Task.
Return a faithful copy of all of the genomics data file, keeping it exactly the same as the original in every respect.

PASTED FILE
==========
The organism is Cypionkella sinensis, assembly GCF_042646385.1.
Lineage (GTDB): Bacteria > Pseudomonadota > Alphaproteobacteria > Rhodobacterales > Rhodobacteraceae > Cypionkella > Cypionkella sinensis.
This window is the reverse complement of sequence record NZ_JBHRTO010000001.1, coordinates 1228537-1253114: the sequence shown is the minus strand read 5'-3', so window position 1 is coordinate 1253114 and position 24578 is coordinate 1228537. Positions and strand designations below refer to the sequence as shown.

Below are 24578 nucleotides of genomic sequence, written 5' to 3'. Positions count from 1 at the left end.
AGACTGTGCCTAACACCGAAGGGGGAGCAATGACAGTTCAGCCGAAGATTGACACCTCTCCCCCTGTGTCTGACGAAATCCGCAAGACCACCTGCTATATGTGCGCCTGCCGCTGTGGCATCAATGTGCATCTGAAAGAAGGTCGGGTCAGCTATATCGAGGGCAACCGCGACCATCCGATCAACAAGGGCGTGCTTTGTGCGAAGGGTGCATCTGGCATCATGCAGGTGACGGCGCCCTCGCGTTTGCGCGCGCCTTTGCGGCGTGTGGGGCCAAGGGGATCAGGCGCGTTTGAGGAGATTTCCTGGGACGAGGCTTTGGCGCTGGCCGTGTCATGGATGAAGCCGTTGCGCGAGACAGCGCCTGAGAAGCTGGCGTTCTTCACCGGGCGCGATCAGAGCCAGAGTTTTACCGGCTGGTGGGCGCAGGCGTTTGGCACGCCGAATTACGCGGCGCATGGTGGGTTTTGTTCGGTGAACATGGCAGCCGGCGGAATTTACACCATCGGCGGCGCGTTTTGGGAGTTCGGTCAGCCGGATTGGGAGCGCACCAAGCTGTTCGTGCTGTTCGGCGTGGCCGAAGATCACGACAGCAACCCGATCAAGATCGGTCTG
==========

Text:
The organism is Cypionkella sinensis, assembly GCF_042646385.1.
Lineage (GTDB): Bacteria > Pseudomonadota > Alphaproteobacteria > Rhodobacterales > Rhodobacteraceae > Cypionkella > Cypionkella sinensis.
This window is the reverse complement of sequence record NZ_JBHRTO010000001.1, coordinates 1228537-1253114: the sequence shown is the minus strand read 5'-3', so window position 1 is coordinate 1253114 and position 24578 is coordinate 1228537. Positions and strand designations below refer to the sequence as shown.

Below are 24578 nucleotides of genomic sequence, written 5' to 3'. Positions count from 1 at the left end.
AGACTGTGCCTAACACCGAAGGGGGAGCAATGACAGTTCAGCCGAAGATTGACACCTCTCCCCCTGTGTCTGACGAAATCCGCAAGACCACCTGCTATATGTGCGCCTGCCGCTGTGGCATCAATGTGCATCTGAAAGAAGGTCGGGTCAGCTATATCGAGGGCAACCGCGACCATCCGATCAACAAGGGCGTGCTTTGTGCGAAGGGTGCATCTGGCATCATGCAGGTGACGGCGCCCTCGCGTTTGCGCGCGCCTTTGCGGCGTGTGGGGCCAAGGGGATCAGGCGCGTTTGAGGAGATTTCCTGGGACGAGGCTTTGGCGCTGGCCGTGTCATGGATGAAGCCGTTGCGCGAGACAGCGCCTGAGAAGCTGGCGTTCTTCACCGGGCGCGATCAGAGCCAGAGTTTTACCGGCTGGTGGGCGCAGGCGTTTGGCACGCCGAATTACGCGGCGCATGGTGGGTTTTGTTCGGTGAACATGGCAGCCGGCGGAATTTACACCATCGGCGGCGCGTTTTGGGAGTTCGGTCAGCCGGATTGGGAGCGCACCAAGCTGTTCGTGCTGTTCGGCGTGGCCGAAGATCACGACAGCAACCCGATCAAGATCGGTCTG